• TZCA

    When I was in college, a buddy of mine from Germany talked alot about wave-generator technology. I’d like to see some practical research into this. But, I’m sure the impact on gerabaldi and sea lion habitat would prevent implementation.

  • TZCA

    ^ gerabaldi garibaldi

  • TZCA

    Doug Z
    Posted March 30, 2013 at 11:07 AM
    Is this not Liberal democrat fighting liberal Democrat.

    The irony of it all, eh?

  • TZCA

    I find it laughable that many “go-green” municipalities have gas/diesel peaker generators hidden in buildings the size of an auto parts store that power up several times a week to supplement all those feel-good photovoltaic cells on the rooftops and windmills slowly turning around city hall. Oh, and the small buildings have lots of pretty flowers and bushes around them so nobody would have a second thought that the evil oil-burning generator actually exists inside their city boundaries. I can only smile as I drive by.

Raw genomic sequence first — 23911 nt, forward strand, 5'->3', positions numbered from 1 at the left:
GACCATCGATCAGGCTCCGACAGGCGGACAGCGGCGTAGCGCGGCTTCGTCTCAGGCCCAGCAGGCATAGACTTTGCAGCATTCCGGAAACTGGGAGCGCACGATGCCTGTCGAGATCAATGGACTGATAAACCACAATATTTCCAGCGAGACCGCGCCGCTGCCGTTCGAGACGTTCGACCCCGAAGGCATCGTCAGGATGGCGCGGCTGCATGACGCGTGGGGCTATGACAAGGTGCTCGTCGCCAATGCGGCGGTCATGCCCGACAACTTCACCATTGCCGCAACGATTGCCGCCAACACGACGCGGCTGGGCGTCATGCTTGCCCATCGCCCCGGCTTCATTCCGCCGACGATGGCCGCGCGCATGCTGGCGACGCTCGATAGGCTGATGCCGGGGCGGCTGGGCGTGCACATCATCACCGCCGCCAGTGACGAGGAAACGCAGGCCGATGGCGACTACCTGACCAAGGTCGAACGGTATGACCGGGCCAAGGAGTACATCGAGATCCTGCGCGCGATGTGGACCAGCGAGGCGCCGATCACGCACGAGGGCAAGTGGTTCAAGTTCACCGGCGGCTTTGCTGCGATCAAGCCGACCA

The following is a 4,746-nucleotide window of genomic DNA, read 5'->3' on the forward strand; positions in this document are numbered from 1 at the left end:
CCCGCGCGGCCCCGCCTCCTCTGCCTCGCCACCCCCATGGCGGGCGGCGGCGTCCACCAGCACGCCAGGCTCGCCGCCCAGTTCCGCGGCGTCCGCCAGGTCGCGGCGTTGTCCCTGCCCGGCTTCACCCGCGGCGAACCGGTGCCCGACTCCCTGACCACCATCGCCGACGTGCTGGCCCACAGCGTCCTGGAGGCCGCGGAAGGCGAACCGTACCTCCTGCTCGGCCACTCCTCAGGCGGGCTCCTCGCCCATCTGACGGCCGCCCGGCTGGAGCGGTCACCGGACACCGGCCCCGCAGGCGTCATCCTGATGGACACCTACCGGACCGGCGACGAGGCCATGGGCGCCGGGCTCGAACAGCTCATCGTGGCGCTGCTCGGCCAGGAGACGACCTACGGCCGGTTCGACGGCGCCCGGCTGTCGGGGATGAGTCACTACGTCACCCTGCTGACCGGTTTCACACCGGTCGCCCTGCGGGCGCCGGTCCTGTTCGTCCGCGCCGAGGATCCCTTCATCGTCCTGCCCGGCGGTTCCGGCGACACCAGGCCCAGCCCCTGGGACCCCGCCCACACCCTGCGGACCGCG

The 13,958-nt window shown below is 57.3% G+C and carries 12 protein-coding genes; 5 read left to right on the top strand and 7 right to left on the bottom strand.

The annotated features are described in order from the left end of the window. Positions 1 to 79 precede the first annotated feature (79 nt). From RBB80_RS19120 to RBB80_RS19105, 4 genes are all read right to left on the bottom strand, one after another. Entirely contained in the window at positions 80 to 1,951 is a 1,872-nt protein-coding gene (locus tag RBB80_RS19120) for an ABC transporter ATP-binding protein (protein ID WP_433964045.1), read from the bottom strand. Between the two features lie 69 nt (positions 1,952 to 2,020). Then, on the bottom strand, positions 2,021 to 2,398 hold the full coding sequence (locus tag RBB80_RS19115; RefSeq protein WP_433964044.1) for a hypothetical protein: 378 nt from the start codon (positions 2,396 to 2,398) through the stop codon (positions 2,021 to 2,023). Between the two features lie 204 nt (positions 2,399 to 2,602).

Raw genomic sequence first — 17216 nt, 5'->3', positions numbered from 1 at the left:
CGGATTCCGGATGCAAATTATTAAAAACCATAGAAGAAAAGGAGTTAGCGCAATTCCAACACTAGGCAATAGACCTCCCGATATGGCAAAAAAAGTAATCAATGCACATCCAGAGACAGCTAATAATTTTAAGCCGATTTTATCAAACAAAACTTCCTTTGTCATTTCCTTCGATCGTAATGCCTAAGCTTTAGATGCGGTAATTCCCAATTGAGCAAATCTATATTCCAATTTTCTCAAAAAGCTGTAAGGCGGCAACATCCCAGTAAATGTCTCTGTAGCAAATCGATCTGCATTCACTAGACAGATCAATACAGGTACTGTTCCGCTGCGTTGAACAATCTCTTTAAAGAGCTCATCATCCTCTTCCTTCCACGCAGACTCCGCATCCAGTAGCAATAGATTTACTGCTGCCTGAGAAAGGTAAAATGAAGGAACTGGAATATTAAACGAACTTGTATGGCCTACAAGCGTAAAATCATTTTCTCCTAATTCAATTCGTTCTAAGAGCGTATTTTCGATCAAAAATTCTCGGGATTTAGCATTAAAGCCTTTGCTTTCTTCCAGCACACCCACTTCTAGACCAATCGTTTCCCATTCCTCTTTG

• TZCA

    I mean, I smile at the irony of it.

  • TZCA

    I guess I bored everyone to sleep.

  • Bobbyv

    Nope, still with you….

  • TZCA

    lol Bobbyv. Good to know. :wink:

  • TZCA

    Gonna work on my truck for awhile. Take care all.

  • 1966

    @apple stinx
    do you see a tractor coming yet?

  • Faith3

    I’m not talking any one particular method. That wouldn’t apply.